is possible".

      Afghanistan was chosen as the softer option. If
      Jonathan Steele's estimate in the Guardian is correct,
      some 20,000 people in Afghanistan paid the price of
      this debate with their lives. Time and again, 11
      September is described as an "opportunity".

      IN last April's New Yorker, the investigative
      reporter Nicholas Lemann wrote that Bush's most senior
      adviser, Condoleezza Rice, told him she had called
      together senior members of the National Security
      Council and asked them "to think about 'how do you
      capitalise on these opportunities'", which she
      compared with those of "1945 to 1947": the start of
      the cold war. Since 11 September, America has
      established bases at the gateways to all the major
      sources of fossil fuels, especially central Asia.

      The Unocal oil company is to build a pipeline across
      Afghanistan. Bush has scrapped the Kyoto Protocol on
      greenhouse gas emissions, the war crimes provisions of
      the International Criminal Court and the
      anti-ballistic missile treaty. He has said he will use
      nuclear weapons against non-nuclear states "if

      Under cover of propaganda about Iraq's alleged weapons
      of mass destruction, the Bush regime is developing new
      weapons of mass destruction that undermine
      international treaties on biological and chemical
      warfare.In the Los Angeles Times, the military analyst
      William Arkin describes a secret army set up by Donald
      Rumsfeld, similar to those run by Richard Nixon and
      Henry Kissinger and which Congress outlawed.

      This "super-intelligence support activity" will bring
      together the "CIA and military covert action,
      information warfare, and deception". According to a
      classified document prepared for Rumsfeld, the new
      organisation, known by its Orwellian moniker as the
      Proactive Pre-emptive Operations Group, or P2OG, will
      provoke terrorist attacks which would then require
      "counter-attack" by the United States on countries
      "harbouring the terrorists".In other words, innocent
      people will be killed by the United States.

      This is reminiscent of Operation Northwoods, the plan
      put to President Kennedy by his military chiefs for a
      phoney terrorist campaign -- complete with bombings,
      hijackings, plane crashes and dead Americans -- as
      justification for an invasion of Cuba. Kennedy
      rejected it. He was assassinated a few months later.

      NOW Rumsfeld has resurrected Northwoods, but with
      resources undreamt of in 1963 and with no global rival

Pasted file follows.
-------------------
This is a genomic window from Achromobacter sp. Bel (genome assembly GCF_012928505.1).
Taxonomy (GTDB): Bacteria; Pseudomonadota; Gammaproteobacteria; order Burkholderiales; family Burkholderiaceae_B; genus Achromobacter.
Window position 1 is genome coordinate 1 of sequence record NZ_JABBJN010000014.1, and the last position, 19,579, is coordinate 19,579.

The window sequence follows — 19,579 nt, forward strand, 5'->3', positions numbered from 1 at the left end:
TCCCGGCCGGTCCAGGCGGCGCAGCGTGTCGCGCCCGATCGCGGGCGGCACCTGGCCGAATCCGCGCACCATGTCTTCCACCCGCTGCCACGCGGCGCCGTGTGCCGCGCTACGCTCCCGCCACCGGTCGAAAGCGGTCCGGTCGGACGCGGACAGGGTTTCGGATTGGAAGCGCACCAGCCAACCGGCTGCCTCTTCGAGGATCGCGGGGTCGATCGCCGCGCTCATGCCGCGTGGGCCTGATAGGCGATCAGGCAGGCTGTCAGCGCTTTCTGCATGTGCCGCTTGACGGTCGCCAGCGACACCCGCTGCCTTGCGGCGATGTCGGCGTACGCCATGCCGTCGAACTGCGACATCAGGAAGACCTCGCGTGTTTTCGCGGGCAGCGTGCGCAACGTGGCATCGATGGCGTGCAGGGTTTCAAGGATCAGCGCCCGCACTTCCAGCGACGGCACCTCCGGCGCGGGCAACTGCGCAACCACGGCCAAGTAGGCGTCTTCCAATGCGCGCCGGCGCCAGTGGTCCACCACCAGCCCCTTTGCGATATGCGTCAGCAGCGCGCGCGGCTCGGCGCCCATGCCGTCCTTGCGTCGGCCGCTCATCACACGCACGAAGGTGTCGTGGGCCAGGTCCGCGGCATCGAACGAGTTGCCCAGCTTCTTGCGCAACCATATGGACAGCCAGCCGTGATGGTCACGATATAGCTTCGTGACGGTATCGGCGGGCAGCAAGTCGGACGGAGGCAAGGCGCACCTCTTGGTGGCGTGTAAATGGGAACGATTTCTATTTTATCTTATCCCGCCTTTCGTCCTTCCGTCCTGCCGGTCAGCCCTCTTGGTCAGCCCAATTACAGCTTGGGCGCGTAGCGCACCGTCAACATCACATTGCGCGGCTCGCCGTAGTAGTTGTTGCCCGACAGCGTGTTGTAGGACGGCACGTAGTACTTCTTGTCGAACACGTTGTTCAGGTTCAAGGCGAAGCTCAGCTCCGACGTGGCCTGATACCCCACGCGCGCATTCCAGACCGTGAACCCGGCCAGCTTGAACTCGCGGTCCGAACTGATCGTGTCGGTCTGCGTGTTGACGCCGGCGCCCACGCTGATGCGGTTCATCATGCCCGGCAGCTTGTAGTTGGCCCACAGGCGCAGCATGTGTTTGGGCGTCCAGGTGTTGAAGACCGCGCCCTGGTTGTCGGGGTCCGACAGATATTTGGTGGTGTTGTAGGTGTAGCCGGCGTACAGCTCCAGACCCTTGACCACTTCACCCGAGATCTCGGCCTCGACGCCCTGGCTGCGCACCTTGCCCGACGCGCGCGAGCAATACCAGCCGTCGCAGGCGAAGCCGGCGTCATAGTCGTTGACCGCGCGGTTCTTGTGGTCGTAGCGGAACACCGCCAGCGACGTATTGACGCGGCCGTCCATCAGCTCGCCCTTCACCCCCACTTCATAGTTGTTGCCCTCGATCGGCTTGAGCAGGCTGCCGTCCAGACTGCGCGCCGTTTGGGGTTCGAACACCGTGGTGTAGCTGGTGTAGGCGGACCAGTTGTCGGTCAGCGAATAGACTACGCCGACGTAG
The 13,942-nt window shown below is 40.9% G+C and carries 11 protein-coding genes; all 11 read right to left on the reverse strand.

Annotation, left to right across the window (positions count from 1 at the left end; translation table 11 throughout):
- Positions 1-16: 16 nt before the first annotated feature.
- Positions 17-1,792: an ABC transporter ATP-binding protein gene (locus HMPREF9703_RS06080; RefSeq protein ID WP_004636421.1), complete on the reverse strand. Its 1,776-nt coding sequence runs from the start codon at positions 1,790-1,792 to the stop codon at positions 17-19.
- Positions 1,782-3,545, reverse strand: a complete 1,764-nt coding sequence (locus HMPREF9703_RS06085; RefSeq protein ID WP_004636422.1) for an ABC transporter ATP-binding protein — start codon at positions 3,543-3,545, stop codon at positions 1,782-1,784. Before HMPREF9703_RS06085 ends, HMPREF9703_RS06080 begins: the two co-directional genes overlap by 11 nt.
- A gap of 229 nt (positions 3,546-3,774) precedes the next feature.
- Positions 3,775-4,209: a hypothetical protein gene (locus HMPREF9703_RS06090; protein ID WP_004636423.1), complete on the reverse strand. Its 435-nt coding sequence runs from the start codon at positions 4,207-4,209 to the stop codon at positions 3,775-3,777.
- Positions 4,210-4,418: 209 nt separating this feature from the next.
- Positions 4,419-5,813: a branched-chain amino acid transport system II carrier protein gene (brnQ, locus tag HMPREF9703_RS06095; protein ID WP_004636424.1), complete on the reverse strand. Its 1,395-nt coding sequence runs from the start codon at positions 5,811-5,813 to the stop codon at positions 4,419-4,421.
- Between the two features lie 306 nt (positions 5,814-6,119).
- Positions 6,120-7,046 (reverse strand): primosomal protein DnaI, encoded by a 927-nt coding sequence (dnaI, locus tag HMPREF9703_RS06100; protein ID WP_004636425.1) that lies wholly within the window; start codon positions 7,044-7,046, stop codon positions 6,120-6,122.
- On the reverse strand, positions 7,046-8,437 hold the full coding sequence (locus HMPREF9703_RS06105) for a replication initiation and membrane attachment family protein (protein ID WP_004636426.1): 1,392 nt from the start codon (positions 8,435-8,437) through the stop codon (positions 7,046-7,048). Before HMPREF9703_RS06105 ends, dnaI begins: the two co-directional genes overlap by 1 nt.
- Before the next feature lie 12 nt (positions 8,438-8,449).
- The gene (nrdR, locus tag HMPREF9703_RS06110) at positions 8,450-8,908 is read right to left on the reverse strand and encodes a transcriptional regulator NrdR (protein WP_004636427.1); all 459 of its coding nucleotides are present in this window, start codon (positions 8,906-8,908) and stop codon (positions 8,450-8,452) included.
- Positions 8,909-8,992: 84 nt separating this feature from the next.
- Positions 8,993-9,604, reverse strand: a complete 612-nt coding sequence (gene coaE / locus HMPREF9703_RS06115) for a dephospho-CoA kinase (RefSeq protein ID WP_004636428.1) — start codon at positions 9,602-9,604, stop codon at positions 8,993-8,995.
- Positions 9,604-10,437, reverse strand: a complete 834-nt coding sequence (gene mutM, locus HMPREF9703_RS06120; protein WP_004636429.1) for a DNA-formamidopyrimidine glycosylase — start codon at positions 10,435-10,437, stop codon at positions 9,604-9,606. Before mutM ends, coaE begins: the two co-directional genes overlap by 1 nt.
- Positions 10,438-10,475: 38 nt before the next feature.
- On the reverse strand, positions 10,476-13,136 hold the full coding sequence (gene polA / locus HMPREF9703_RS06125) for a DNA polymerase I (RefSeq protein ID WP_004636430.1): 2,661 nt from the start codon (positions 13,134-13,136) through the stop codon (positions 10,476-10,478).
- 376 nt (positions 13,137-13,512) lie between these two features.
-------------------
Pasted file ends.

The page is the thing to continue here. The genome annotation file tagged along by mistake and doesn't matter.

to invite caution. You have to keep reminding yourself
      this is not fantasy: that truly dangerous men, such as
      Perle and Rumsfeld and Cheney, have power. The thread
      running through their ruminations is the importance of
      the media: "the prioritised task of bringing on board
      journalists of repute to accept our position".

      "Our position" is code for lying. Certainly, as a
      journalist, I have never known official lying to be
      more pervasive than today. We may laugh at the
      vacuities in Tony Blair's "Iraq dossier" and Jack
      Straw's inept lie that Iraq has developed a nuclear
      bomb (which his minions rushed to "explain").

      But the more insidious lies, justifying an unprovoked
      attack on Iraq and linking it to would-be terrorists
      who are said to lurk in every Tube station, are
      routinely channelled as news. They are not news; they
      are black propaganda.
      This corruption makes journalists and broadcasters
      mere ventriloquists' dummies. An attack on a nation of
      22 million suffering people is discussed by liberal
      commentators as if it were a subject at an academic
      seminar, at which pieces can be pushed around a map,
      as the old imperialists used to do.The issue for these
      humanitarians is not primarily the brutality of modern
      imperial domination, but how "bad" Saddam Hussein is.

      There is no admission that their decision to join the
      war party further seals the fate of perhaps thousands
      of innocent Iraqis condemned to wait on America's
      international death row. Their doublethink will not
      work. You cannot support murderous piracy in the name
      of humanitarianism. Moreover, the extremes of American
      fundamentalism that we now face have been staring at
      us for too long for those of good heart and sense not
      to recognise them.

      With thanks to Norm Dixon and Chris Floyd